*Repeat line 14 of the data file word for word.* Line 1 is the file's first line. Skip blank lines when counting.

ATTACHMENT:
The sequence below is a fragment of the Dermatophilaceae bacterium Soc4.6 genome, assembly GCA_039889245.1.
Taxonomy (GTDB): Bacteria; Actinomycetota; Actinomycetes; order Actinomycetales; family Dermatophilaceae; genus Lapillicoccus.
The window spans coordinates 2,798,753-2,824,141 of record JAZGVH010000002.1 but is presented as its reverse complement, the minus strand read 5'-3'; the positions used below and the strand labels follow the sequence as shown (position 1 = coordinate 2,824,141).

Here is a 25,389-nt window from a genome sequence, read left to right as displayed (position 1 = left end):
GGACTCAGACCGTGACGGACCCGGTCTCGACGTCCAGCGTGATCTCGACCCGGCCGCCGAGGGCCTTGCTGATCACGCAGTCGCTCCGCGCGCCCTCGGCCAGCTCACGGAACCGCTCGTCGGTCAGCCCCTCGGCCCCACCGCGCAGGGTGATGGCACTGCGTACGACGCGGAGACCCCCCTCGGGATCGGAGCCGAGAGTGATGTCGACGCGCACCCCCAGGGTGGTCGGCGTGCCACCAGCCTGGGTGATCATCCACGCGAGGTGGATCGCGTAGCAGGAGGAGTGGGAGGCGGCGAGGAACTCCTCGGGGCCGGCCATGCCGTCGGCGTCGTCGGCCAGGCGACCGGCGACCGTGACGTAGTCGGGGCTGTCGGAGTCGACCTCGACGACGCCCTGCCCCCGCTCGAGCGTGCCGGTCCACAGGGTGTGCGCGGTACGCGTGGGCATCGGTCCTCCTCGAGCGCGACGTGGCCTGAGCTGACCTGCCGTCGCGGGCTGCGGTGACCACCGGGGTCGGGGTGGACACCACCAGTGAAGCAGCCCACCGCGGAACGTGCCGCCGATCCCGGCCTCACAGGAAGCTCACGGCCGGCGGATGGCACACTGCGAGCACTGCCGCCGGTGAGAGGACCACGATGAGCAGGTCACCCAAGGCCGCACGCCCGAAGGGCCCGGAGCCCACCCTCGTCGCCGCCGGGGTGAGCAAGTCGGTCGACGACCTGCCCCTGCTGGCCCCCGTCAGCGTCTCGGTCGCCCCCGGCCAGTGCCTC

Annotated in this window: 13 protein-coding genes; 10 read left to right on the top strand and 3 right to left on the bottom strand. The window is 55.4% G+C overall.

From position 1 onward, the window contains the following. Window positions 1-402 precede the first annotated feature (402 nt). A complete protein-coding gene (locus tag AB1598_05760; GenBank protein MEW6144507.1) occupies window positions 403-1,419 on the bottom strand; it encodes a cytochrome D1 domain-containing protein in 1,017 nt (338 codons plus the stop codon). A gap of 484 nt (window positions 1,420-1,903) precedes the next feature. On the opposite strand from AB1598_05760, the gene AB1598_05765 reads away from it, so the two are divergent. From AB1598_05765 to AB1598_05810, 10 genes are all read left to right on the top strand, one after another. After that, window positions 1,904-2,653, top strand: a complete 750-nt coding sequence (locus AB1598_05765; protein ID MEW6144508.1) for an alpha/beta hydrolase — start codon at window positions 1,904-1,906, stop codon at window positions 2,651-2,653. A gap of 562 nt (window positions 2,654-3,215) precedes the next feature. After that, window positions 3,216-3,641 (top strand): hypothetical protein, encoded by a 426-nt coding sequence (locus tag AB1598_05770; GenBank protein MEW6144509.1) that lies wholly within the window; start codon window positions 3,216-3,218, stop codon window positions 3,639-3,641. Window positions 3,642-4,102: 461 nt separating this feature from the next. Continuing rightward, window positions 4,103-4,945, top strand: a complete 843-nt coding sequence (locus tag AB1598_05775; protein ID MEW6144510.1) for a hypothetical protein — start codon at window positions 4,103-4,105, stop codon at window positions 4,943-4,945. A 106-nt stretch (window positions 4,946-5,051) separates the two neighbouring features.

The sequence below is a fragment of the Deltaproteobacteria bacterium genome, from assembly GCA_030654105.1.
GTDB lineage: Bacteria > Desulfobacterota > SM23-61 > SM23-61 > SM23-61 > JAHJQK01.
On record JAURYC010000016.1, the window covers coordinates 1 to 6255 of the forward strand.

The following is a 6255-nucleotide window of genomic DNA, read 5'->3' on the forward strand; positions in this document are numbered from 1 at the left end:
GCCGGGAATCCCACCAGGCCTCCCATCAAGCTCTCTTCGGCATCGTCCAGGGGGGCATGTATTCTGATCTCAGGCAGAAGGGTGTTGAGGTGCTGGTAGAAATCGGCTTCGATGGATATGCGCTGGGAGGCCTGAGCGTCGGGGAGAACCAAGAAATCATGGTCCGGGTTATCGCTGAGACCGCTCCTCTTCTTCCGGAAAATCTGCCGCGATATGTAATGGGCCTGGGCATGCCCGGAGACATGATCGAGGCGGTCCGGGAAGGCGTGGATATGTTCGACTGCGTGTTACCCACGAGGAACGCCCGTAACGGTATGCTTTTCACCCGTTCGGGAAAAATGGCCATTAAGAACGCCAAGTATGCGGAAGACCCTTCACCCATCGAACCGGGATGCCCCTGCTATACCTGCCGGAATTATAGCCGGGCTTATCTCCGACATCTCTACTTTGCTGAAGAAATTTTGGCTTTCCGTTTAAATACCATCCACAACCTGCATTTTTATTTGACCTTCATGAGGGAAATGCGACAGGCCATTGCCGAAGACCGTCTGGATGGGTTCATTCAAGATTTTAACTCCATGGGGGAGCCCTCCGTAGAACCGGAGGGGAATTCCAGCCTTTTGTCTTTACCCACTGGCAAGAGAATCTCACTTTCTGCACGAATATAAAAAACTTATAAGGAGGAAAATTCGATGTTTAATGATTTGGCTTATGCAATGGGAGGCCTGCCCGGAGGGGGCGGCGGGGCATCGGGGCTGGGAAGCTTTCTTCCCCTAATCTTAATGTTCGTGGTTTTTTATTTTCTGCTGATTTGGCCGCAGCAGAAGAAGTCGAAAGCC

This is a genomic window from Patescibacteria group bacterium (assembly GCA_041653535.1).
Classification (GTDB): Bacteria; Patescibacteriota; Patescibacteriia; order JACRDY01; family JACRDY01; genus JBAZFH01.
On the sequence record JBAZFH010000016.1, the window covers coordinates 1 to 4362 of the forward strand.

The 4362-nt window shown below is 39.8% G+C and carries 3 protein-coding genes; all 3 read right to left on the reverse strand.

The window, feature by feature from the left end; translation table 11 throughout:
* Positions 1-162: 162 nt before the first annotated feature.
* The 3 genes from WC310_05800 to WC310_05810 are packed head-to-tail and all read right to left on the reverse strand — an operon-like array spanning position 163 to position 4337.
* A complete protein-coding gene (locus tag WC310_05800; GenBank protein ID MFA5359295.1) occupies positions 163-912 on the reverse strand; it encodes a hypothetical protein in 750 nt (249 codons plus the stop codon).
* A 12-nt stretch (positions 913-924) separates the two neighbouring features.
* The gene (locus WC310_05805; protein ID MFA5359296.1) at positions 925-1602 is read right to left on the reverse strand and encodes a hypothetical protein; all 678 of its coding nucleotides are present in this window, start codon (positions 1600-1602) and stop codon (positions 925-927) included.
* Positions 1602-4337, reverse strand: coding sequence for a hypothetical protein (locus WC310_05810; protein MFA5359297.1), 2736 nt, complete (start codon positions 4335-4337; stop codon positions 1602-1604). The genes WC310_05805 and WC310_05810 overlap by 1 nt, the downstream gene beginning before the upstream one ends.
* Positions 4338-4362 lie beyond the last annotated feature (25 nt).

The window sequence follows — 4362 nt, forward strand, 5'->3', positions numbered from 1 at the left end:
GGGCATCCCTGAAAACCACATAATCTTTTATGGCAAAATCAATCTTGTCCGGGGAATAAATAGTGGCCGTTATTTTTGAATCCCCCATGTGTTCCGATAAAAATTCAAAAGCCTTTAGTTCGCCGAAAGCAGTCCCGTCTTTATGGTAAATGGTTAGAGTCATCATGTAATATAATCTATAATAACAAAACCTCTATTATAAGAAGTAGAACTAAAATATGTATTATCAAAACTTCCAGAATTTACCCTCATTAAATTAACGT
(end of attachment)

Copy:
Classification (GTDB): Bacteria; Patescibacteriota; Patescibacteriia; order JACRDY01; family JACRDY01; genus JBAZFH01.